The Mad Plants of Madeira

I recently spent some time with my parents on Madeira. It is seriously a plant-lover’s paradise! Here are some of the crazy-looking plants I saw…

This wonderful creature Mickey-Mouse bushis called the Mickey-Mouse bush. The yellow flowers fall off to reveal these cute red sepals, and eventually produce black fruits which give the plant its common name. Isn’t it lovely?

And this kapok treeis the kapok tree. Earlier in the year it has striking red five-lobed flowers which are apparently very attractive to bats, but its main importance is the fruit: a light fibre which is used as an alternative to down as stuffing for soft toys and upholstery. I’m told that the fibres kapok fibresloosen and float off, to the great annoyance to residents…but to me they are just cool!

 

Pink Roses

I love almost every colour of rose, but I think pink roses are my favourite. And even though it goes against my California-native/drought-tolerant principals here in California, I couldn’t resist a few David Austin roses in my new planting schemes. This

Gertrude Jekyll rose with deer sageis one of my all-time favorites, Gertrude Jekyll, planted last year and finally hitting her stride. Doesn’t she look great against the grey of the deer sage?

And this

Charles Rennie MackIntosh budsis a new friend, Charles Rennie Mackitosh, planted in February and about to reward me for my faith. You can take the girl out of England… 🙂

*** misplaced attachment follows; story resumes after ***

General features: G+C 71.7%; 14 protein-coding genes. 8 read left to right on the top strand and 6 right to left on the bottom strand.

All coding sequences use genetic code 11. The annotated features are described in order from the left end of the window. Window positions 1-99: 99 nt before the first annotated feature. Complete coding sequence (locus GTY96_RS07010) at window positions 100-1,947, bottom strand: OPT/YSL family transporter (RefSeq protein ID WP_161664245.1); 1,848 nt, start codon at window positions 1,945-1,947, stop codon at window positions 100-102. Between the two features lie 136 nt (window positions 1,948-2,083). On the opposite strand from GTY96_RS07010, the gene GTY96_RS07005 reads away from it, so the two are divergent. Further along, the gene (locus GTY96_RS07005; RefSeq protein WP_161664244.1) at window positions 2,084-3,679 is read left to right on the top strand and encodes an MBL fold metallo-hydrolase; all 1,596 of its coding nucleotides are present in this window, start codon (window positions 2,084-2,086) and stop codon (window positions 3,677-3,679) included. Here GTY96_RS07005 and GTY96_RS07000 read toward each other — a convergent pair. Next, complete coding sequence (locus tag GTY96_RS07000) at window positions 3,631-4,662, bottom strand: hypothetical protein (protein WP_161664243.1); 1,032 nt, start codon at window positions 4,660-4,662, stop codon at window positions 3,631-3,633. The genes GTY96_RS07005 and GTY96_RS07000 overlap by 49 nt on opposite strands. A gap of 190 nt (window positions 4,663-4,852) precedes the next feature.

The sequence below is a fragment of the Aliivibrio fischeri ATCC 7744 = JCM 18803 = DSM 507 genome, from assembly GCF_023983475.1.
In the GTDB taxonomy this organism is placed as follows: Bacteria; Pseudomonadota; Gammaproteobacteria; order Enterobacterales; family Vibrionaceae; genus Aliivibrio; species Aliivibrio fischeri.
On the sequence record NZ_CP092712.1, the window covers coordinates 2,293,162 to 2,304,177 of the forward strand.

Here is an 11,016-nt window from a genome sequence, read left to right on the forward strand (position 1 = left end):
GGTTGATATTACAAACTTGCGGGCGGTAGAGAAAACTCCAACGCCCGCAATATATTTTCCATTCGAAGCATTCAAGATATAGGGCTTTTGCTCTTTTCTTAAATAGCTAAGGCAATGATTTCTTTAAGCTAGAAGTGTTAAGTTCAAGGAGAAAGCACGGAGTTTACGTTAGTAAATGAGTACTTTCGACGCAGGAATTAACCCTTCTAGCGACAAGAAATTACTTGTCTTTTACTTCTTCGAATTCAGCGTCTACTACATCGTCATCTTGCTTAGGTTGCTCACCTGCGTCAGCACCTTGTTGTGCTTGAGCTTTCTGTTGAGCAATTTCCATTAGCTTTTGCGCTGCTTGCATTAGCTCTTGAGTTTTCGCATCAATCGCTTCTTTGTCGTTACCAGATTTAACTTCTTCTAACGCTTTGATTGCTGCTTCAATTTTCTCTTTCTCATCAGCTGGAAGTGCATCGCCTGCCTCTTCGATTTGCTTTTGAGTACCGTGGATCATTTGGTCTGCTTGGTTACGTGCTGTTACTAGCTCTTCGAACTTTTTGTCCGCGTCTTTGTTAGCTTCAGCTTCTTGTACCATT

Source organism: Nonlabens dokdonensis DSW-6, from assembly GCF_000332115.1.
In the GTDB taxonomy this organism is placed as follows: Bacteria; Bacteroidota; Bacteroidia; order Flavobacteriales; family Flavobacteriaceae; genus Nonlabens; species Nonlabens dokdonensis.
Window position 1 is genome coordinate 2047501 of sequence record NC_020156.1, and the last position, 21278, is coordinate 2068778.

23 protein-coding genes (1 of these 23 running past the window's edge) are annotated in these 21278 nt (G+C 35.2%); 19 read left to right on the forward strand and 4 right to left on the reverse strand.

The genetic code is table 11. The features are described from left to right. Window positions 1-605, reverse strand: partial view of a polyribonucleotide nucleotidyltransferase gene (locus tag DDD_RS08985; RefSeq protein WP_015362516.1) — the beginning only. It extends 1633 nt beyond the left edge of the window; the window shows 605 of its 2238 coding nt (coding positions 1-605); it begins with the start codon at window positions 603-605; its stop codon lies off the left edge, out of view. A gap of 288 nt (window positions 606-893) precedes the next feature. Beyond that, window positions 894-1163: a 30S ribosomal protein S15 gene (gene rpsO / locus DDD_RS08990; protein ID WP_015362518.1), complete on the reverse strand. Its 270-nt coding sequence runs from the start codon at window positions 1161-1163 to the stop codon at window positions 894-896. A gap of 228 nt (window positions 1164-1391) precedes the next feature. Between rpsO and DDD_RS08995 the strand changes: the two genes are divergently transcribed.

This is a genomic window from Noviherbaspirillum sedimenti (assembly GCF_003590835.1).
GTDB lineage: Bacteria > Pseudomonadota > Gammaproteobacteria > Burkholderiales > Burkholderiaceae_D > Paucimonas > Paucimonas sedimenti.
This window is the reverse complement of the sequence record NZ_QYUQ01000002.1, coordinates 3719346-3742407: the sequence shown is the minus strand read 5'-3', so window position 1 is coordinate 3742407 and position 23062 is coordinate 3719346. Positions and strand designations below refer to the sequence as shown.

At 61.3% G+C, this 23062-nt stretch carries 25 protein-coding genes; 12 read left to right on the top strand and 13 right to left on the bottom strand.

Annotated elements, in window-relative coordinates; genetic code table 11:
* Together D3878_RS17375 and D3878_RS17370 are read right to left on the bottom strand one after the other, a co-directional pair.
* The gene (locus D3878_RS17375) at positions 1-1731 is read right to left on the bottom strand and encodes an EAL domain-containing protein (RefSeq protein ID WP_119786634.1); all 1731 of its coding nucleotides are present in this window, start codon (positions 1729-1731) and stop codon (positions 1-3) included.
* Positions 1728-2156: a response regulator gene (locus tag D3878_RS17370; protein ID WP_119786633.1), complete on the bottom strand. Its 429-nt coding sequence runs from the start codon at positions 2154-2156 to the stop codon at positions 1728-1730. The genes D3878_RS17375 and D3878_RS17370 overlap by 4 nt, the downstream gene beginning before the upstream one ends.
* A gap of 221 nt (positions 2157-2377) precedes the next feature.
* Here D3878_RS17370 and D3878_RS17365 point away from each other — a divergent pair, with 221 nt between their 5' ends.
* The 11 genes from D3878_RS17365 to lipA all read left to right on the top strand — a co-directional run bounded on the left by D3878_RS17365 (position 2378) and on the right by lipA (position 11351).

Ocotillo

Another crazy plant! Ocotillo (fouquieria splendens) is a spiny, drought-tolerant shrub native to southwestern America and Mexico. For much of the year it looks like a bunch of dry sticks, ocotillo in courtyardbut after Spring rains it sprouts green leaves and, at the end of each stem, a hummingbird-attracting flower. They are also supposedly edible (I haven’t tried them!) and can be dried for use in a tisane…ocotillo flowerIt pairs well with crown of thorns, as seen here ocotillo & crown of thornsin my newly planted drought-tolerant front garden.

Descanso in May: continued

There was a lot to see in Descanso besides roses last month. The tulips have been replaced with a colorful combination of daisies…zinnias, osteospermums and marguerites:
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A wonderful combo of silver and pinks:
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Love these rustic obelisks!
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And these arches:
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This beautiful magnolia was flowering in amongst the oaks.
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And aren’t these seeds heads adorable?
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Descanso in May: Roses

Roses!IMG_0340 What I love about Descanso’s rose garden is that it’s not over-manicured as so many seem to be. Some of the more vigorous types are allowed to get nice and big,
IMG_5466 and there is an abundance of climbing roses, as well as a good mix of other plants
IMG_5477which make it feel more garden-like and less of a specimen collection.
Some of the arches are more industrial than romantic
IMG_5487but when covered in roses
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IMG_5473I can forgive the need for low-maintenance structures!